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Weight Management

What guidelines are used to determine that a person is overweight?

Growth charts have a rating scale called the Body Mass Index (BMI). By monitoring your child’s weight on this scale over time, a health care professional can determine if excessive weight is being gained in comparison to a person’s height. If a child’s BMI is at or greater than the 95th percentile he/she is considered obese. This means that the child weighs more than 95% of the children that are the same age, height and gender. A child with a BMI greater than the 85th percentile but less than the 95th percentile is considered to be overweight.

Why should I be concerned about being overweight?

Being overweight is a serious condition that can affect both your physical and emotional health. Obesity is associated with heart disease, diabetes, arthritis, some types of cancers, respiratory problems, high blood pressure, high cholesterol, depression and low self-esteem. These problems can occur in children, adolescents and adults.

What causes people to become overweight?

This condition occurs when a person consistently eats more calories than their body needs. The body stores excess calories as fat. These fat stores build over time resulting in a person becoming overweight.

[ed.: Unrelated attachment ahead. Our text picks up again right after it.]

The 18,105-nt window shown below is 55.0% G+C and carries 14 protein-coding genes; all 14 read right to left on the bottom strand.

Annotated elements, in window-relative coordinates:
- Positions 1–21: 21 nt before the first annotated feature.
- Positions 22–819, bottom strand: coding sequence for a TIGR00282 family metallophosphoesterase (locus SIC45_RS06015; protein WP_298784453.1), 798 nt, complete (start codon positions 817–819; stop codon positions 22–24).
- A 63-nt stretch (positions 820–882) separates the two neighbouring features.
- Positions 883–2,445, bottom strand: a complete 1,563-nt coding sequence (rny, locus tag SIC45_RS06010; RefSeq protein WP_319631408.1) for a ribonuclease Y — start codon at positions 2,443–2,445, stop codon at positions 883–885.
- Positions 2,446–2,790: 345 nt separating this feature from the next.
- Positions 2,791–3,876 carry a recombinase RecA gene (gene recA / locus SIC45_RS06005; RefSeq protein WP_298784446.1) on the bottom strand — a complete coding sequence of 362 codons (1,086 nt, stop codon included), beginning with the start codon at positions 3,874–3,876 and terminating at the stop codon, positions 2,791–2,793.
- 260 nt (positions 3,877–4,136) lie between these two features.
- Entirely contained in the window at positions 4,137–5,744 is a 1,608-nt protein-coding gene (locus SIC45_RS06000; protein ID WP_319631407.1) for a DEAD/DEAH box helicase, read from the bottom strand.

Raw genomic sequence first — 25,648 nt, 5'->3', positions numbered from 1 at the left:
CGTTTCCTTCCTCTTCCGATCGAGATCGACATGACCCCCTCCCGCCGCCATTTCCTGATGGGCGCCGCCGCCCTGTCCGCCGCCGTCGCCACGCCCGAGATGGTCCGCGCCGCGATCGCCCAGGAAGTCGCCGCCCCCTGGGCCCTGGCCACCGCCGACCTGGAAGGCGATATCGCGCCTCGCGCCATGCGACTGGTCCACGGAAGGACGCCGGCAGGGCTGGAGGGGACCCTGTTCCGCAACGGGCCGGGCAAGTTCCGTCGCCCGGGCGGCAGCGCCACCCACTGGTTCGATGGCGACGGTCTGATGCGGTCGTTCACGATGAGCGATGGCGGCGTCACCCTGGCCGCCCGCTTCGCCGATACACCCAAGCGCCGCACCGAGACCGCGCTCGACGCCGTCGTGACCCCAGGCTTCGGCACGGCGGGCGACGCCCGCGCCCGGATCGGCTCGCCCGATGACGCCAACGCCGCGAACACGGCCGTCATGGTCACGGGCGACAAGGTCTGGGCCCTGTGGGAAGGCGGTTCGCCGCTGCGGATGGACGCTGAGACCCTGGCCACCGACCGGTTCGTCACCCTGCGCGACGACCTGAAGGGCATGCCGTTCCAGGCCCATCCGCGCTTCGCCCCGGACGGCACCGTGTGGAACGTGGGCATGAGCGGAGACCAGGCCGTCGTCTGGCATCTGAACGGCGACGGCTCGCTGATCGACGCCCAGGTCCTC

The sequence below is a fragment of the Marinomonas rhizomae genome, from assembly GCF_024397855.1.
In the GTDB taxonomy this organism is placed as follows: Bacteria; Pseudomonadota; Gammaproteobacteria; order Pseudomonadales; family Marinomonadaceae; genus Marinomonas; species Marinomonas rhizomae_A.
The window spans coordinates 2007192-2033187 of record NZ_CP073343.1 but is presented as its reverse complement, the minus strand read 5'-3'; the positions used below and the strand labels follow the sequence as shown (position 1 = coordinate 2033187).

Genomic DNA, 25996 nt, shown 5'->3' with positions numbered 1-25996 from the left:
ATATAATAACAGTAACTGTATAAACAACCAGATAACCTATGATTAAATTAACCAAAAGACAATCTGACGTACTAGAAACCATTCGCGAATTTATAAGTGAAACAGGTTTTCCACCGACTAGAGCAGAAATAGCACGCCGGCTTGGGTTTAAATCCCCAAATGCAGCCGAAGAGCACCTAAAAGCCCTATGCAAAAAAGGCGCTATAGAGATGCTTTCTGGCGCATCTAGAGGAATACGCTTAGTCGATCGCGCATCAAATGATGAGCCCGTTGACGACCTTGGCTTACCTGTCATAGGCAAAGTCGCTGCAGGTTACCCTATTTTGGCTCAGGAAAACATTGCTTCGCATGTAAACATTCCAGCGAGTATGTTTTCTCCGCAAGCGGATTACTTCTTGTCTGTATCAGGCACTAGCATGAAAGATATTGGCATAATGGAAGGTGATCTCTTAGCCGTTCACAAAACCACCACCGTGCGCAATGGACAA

Weight gain is affected by:

  • Heredity Activity level
  • Eating habits
  • Hormonal imbalance (rare)

Common Causes of Weight Gain

  • Participating in activities that require little physical movement such as excess TV, computer, and video game use
  • Eating “junk” food frequently
  • Constant snacking
  • Too little exercise
  • Eating out frequently
  • Drinking too much soda and fruit juice
  • Eating large portions
  • Breakfast skipping

How can my physician help me to lose weight?

If your pediatrician is concerned about your weight he or she with the assistance of other health care providers may want to:

  • Review your medical history and health of family members.
  • Perform a complete physical exam, which may include some blood tests.
  • Review your daily diet to determine caloric and fat intake.
  • Review how physically fit you are.
  • Provide education on healthy eating and the importance of daily physical activity.
  • Monitor your weight periodically.

The Goal

Our goal is to help you to be healthy. Increasing physical activity and improving the nature of your eating habits may help you to reach this goal. Support from your doctor, family, and friends along with a desire to improve your health, are important to your success.

Disclaimer: This information is not intended to substitute or replace the professional medical advice you receive from your child's physician. The content provided on this page is for informational purposes only, and was not designed to diagnose or treat a health problem or disease. Please consult your child's physician with any questions or concerns you may have regarding a medical condition.

Reviewed: 08/2011